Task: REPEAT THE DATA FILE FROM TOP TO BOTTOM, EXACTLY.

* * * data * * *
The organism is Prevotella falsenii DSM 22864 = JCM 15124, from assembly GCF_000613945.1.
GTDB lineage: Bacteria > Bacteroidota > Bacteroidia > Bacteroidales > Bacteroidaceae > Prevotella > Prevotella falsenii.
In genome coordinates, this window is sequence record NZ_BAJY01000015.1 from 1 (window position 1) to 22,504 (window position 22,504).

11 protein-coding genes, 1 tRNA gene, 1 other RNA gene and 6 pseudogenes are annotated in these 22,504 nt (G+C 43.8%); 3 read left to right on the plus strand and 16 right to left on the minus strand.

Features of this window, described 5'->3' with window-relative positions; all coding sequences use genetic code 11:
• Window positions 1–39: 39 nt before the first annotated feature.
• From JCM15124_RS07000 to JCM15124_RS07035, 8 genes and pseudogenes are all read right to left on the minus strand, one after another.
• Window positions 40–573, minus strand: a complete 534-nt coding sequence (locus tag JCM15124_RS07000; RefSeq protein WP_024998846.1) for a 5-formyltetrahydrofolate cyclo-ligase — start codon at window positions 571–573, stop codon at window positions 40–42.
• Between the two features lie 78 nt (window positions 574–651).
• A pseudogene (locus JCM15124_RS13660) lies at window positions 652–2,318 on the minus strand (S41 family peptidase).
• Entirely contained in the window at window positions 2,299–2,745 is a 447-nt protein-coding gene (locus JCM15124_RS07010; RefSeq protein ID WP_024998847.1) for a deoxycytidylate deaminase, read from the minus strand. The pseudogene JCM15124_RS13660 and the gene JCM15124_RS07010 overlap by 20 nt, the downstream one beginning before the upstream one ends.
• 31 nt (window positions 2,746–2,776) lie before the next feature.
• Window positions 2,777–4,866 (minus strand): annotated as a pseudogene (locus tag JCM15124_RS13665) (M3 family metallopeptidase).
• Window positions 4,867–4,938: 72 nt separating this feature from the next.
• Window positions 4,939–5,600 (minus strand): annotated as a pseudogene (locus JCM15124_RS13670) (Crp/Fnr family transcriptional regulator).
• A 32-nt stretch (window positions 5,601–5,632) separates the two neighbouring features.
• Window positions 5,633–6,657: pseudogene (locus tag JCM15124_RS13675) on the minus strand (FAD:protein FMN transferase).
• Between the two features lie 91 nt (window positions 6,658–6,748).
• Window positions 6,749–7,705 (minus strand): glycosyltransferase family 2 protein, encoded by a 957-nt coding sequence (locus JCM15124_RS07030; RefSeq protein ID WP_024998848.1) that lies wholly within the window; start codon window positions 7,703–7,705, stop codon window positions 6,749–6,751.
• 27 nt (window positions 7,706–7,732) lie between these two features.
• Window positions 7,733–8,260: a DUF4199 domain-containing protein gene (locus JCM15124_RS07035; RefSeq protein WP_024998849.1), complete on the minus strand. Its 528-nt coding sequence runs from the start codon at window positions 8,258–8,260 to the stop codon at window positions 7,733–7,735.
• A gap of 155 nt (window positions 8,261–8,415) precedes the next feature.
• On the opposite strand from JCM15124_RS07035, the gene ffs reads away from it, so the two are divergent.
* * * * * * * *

The organism is Prevotella falsenii DSM 22864 = JCM 15124, from assembly GCF_000613945.1.
GTDB lineage: Bacteria > Bacteroidota > Bacteroidia > Bacteroidales > Bacteroidaceae > Prevotella > Prevotella falsenii.
In genome coordinates, this window is sequence record NZ_BAJY01000015.1 from 1 (window position 1) to 22,504 (window position 22,504).

11 protein-coding genes, 1 tRNA gene, 1 other RNA gene and 6 pseudogenes are annotated in these 22,504 nt (G+C 43.8%); 3 read left to right on the plus strand and 16 right to left on the minus strand.

Features of this window, described 5'->3' with window-relative positions; all coding sequences use genetic code 11:
• Window positions 1–39: 39 nt before the first annotated feature.
• From JCM15124_RS07000 to JCM15124_RS07035, 8 genes and pseudogenes are all read right to left on the minus strand, one after another.
• Window positions 40–573, minus strand: a complete 534-nt coding sequence (locus tag JCM15124_RS07000; RefSeq protein WP_024998846.1) for a 5-formyltetrahydrofolate cyclo-ligase — start codon at window positions 571–573, stop codon at window positions 40–42.
• Between the two features lie 78 nt (window positions 574–651).
• A pseudogene (locus JCM15124_RS13660) lies at window positions 652–2,318 on the minus strand (S41 family peptidase).
• Entirely contained in the window at window positions 2,299–2,745 is a 447-nt protein-coding gene (locus JCM15124_RS07010; RefSeq protein ID WP_024998847.1) for a deoxycytidylate deaminase, read from the minus strand. The pseudogene JCM15124_RS13660 and the gene JCM15124_RS07010 overlap by 20 nt, the downstream one beginning before the upstream one ends.
• 31 nt (window positions 2,746–2,776) lie before the next feature.
• Window positions 2,777–4,866 (minus strand): annotated as a pseudogene (locus tag JCM15124_RS13665) (M3 family metallopeptidase).
• Window positions 4,867–4,938: 72 nt separating this feature from the next.
• Window positions 4,939–5,600 (minus strand): annotated as a pseudogene (locus JCM15124_RS13670) (Crp/Fnr family transcriptional regulator).
• A 32-nt stretch (window positions 5,601–5,632) separates the two neighbouring features.
• Window positions 5,633–6,657: pseudogene (locus tag JCM15124_RS13675) on the minus strand (FAD:protein FMN transferase).
• Between the two features lie 91 nt (window positions 6,658–6,748).
• Window positions 6,749–7,705 (minus strand): glycosyltransferase family 2 protein, encoded by a 957-nt coding sequence (locus JCM15124_RS07030; RefSeq protein ID WP_024998848.1) that lies wholly within the window; start codon window positions 7,703–7,705, stop codon window positions 6,749–6,751.
• 27 nt (window positions 7,706–7,732) lie between these two features.
• Window positions 7,733–8,260: a DUF4199 domain-containing protein gene (locus JCM15124_RS07035; RefSeq protein WP_024998849.1), complete on the minus strand. Its 528-nt coding sequence runs from the start codon at window positions 8,258–8,260 to the stop codon at window positions 7,733–7,735.
• A gap of 155 nt (window positions 8,261–8,415) precedes the next feature.
• On the opposite strand from JCM15124_RS07035, the gene ffs reads away from it, so the two are divergent.